Boy's heights: 153, 149, 148, 158, 159, 141, 142, 145

Girl's heights: 143, 147, 133, 126, 139, 132, 143

and

The confidence interval is then

]]>A simple example is shown in calculating the mean of a sample.Supposeisa sample from a population.

Let

Theareestimates of the residualswhereisthe true mean of the population.

The sum of the residuals (unlike the sum of the errors) isnecessarily 0. If we know the values of anyofthe residuals, we can find the last residual, so that even thoughthere are n residuals, onlyofthese are free to vary. For this reason we say that the residuals ofa sample of size n hasdegreesof freedom.

For the same reason, the sample standard deviationincludesan expression n-1 in the denominator.

We can write

isthe sum of the squares of the residuals and the residuals only haven-1 degrees of freedom, so that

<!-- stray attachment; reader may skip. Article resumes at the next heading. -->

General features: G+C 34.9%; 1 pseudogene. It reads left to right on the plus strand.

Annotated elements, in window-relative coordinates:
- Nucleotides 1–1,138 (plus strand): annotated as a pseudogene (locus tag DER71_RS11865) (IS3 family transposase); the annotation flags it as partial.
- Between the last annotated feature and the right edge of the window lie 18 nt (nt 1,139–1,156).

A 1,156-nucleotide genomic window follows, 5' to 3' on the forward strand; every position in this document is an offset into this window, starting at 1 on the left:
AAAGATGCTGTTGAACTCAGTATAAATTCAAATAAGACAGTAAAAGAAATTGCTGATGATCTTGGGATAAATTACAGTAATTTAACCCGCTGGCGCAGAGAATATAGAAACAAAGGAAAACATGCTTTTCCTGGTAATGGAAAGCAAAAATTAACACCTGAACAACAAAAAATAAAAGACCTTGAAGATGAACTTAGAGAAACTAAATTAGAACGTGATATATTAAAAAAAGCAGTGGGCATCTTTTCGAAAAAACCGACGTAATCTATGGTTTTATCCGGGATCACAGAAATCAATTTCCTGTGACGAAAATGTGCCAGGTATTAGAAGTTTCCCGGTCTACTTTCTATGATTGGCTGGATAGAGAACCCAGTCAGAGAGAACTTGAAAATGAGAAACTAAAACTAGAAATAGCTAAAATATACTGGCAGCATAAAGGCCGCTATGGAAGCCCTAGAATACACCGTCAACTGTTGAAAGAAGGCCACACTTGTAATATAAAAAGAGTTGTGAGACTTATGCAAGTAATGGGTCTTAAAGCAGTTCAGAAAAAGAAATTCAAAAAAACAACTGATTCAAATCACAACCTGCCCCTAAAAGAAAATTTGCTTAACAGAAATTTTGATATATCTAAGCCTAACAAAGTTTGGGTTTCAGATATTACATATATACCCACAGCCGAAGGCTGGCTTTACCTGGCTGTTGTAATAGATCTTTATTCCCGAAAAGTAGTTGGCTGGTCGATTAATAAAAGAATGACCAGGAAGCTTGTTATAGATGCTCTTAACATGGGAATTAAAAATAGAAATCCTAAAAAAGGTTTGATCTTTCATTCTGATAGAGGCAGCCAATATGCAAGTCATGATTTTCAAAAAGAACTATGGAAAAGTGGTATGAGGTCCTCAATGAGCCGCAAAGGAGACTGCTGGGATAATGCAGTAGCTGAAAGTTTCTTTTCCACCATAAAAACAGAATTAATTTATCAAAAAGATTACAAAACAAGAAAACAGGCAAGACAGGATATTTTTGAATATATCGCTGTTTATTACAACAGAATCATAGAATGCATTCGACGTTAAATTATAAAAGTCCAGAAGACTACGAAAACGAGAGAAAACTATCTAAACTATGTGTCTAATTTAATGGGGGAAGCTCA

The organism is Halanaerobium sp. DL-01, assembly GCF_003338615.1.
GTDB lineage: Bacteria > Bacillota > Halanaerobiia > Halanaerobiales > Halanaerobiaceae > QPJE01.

]]>{jatex options:inline}P(X=k)={\lambda}e^{- \lambda k}{/jatex}.

It is a rule of thumb that 20% of the websites gets 80% of the visitors. Assuming there are {jatex options:inline}n{/jatex}, estimate the value of {jatex options:inline}\lambda{/jatex}?

Using the rule of thumb, the upper limit is {jatex options:inline}0.2n{/jatex} and the value of the integral is 0.8

{jatex options:inline}P(X \le 0.2n)=0.8=\int^{0.2n}_0 {\lambda}e^{- \lambda x}dx=[-e^{-\lambda x}]^{0.2n}_0{/jatex}

{jatex options:inline}0.8=-(e^{-0.2 \lambda n} - e^0)=1- e^{- 0.2 \lambda n}{/jatex}

(Assuming {jatex options:inline}e^{-\lambda n}{/jatex} equals zero)

{jatex options:inline}0.8=1-e^{-0.2 \lambda n}{/jatex}

{jatex options:inline}0.2=e^{-0.2 \lambda n} \rightarrow \lambda= \frac{ln(0.2)}{-0.2 n}=\frac{5 ln(5)}{n}{/jatex}]]>

The effect size is the difference between the true value and thevalue specified in the null hypothesis.

Effect size = True value - Hypothesized value

For example, suppose the null hypothesis states that a populationmean is equal to 100. A researcher might ask: What is the probabilityof rejecting the null hypothesis if the true population mean is equalto 90? In this example, the effect size would be 90 - 100, whichequals -10. Obviously if the true value is far from the hypothesisedvalue then the null hypothesis is more likely to be rejected so theprobability of committing a Type II error is reduced. With this madeclear we can make the following summary.